DaveAtkins: After checking with Fowler, as usual, I see that Sting is in good company, since Fielding, Goldsmith, Thackeray, and George Bernard Shaw all seemed to think it was acceptable to use "they them or their" in contexts similar to the Sting example. According to Fowler, it conveniently allows us to avoid politically correct prolixities such as "he or she" and is apparently considered a perfectly acceptable colloquialism. After all, where would pop be if it were not colloquial?
harrisj (Automotive)
5 May 04 4:26
IRstuff and metman:

You're right of course - giving artificial 'genders' to inanimate objects rarely serves any useful purpose. It's a custom just like the crazy spelling and pronunciation in odd bits of English.

But it's part of the colourful diversity of languages - what a shame if we all spoke Esperanto, which is boring and soulless.

A Frenchman or German has little difficulty in picking up the 'correct' gender as they learn their language; they're not offended if you get it wrong, and the meaning is usually clear anyway. They usually appreciate the attempt of English-speakers to have a go at their language.

I guess with hindsight this is a bit off-topic, so I changed the last paragraph!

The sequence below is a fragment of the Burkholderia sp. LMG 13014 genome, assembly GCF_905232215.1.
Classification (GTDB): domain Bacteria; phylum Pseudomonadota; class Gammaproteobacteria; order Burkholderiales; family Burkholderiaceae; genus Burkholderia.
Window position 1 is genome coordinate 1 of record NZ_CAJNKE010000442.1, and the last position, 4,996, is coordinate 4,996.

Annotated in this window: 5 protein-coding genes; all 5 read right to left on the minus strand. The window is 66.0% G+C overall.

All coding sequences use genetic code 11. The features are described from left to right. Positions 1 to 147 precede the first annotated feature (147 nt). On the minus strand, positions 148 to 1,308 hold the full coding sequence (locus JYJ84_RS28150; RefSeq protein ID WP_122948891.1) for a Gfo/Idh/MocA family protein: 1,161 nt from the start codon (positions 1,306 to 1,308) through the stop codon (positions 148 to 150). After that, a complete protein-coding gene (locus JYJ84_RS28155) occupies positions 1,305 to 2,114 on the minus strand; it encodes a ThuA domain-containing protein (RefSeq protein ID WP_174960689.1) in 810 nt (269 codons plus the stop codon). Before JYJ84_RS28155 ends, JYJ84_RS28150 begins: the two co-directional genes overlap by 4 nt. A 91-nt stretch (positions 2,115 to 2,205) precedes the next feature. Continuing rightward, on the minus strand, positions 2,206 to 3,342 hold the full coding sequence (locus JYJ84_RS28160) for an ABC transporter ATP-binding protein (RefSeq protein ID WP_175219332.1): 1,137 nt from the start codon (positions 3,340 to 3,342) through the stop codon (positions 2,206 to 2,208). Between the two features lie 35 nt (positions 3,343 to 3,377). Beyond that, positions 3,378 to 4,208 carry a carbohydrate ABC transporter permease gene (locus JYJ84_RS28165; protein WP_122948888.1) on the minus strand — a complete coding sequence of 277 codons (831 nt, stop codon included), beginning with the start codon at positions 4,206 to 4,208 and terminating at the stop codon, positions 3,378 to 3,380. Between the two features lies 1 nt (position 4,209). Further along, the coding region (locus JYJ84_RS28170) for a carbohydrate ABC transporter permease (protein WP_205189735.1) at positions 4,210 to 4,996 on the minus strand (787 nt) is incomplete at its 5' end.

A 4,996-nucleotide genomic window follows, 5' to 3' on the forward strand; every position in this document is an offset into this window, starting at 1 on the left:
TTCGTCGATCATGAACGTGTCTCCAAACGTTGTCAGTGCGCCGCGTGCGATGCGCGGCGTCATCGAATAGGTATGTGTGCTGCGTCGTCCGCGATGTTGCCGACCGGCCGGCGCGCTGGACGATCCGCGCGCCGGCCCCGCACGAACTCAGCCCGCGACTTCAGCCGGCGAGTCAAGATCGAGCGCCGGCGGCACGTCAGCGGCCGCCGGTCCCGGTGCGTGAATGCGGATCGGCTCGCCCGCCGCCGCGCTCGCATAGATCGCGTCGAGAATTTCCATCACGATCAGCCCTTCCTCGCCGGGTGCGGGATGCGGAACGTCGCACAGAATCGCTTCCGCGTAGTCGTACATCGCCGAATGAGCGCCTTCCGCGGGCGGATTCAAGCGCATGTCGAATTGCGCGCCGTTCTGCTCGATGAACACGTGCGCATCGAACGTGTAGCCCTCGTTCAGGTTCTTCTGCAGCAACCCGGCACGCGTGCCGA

sqdjlg (Materials)
5 May 04 13:23
My German is quite rusty - comes from living in the US and not getting regular practice of my second language.  But I think I remember that the 'gender' (and yes, there are 3) was also used in the endings of adjectives that modified the noun and the verb had to match both plural/singular and gender (? not sure about that).

Back to English and the implied gender of all the job titles - I have seen text where the gender of the related pronoun was frequently changed where no specific individual was indicated.  The discussion might use the accountant he and the engineer she.  Older texts always used he in this context.  This has a bit more elegance over using they or putting everything in the passive (which we do anyway to avoid the 1st person I).

But woperson???  never heard of it, jmw.  Though I did wonder about the substitution of person for man in so many attempts at gender neutrality.  I couldn't come up with anything better.

Actually changing Actress to Actor (as much as it did startle me when I first heard it) has some logic in that one can now discuss someone who acts without having to either restrict to one or the other or use the awkward Actor/Actress construct.
jimbo (Staff)
5 May 04 15:53
He, she and it are what I learned, in either english or latin.
I am affronted by the use of "guys" when there are women in the group, especially if the group is all women (or girls).

I  complain to the TV stations or networks when I am affronted, or just offended.